• A general election would be a disaster for the party at present – to even hold the present seats will be a serious challenge. Scotland and London probably offer the only feasible possibility of gains. The anti-Brexit strategy and its naturally limited appeal will probably become clear to all

  • @David Raw – thanks for posting the excellent speech by Betty Boothroyd; she’s clearly as sharp and incisive as ever and certainly doesn’t mince her words, e.g. her withering assessment of Boris, etc!

    You also say: “The Scottish Labour MPs now support Ref 2 …”. If so, this is obviously most welcome – and assuming that each of their individual MPs would be prepared to pledge their support for such a referendum, perhaps SNP, Labour and Lib Dems should therefore consider, in the event of any imminent General Election only, suspending normal party political rivalries and fighting that election (in Scotland at least) as a ‘Stop Brexit’ Coalition …. whereby, on a seat by seat basis, the coalition parties (possibly also including the Scottish Greens although they obviously have no sitting MPs) would ideally stand a mutually agreed joint candidate representing the party which is electorally best placed to prevent the election of a pro-Brexit Tory MP. The key SNP/Lib Dem marginal seat of Fife NE may well need to be excluded from any such arrangements, however! Alternatively, if a Scotland wide ‘Stop Brexit’ Coalition is considered too ambitious, perhaps this could be restricted to those seats with sitting Tory MPs or which are credible Tory targets (i.e. where they could well win against divided opposition).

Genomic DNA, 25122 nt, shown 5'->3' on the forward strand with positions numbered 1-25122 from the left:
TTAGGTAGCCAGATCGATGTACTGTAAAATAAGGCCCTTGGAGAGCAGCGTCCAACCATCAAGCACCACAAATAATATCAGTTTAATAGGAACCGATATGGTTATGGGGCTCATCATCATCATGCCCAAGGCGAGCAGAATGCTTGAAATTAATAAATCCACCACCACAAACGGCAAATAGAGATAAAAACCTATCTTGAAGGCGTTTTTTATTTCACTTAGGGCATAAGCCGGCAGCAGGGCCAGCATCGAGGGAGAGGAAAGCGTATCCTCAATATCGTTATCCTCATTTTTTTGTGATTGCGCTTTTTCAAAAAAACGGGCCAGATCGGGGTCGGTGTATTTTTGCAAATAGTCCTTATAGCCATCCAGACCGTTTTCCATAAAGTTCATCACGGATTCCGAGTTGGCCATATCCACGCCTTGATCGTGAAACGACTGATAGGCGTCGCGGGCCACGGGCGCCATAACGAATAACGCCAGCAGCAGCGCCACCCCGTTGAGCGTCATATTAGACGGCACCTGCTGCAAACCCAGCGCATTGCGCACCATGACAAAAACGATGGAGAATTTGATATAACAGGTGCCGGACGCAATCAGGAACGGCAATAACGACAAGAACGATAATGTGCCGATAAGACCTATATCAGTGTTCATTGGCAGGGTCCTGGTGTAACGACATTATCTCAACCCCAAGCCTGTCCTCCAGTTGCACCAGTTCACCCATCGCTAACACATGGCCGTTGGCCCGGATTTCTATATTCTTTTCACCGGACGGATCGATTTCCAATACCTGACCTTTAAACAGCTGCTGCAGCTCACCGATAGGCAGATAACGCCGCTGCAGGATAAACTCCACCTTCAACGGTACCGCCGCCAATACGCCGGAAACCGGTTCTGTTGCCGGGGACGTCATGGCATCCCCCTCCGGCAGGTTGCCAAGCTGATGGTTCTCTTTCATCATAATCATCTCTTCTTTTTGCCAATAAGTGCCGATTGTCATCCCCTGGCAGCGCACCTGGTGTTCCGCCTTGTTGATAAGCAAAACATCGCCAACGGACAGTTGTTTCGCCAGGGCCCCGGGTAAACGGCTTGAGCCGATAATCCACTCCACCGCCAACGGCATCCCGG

I appreciate all the practical and political difficulties/objections that would arise from any such cross-party arrangements – but, if we were to be faced with a premature General Election, before Brexit is finally resolved, I genuinely believe that such an approach should be seriously considered … including the possibility that Lib Dem candidates could agree, on a strictly on-off basis, to stand aside in favour of sitting anti-Brexit MPs (whether Labour, Tory, Plaid or Green), especially where they are defending marginal seats, throughout the rest of the U.K. too.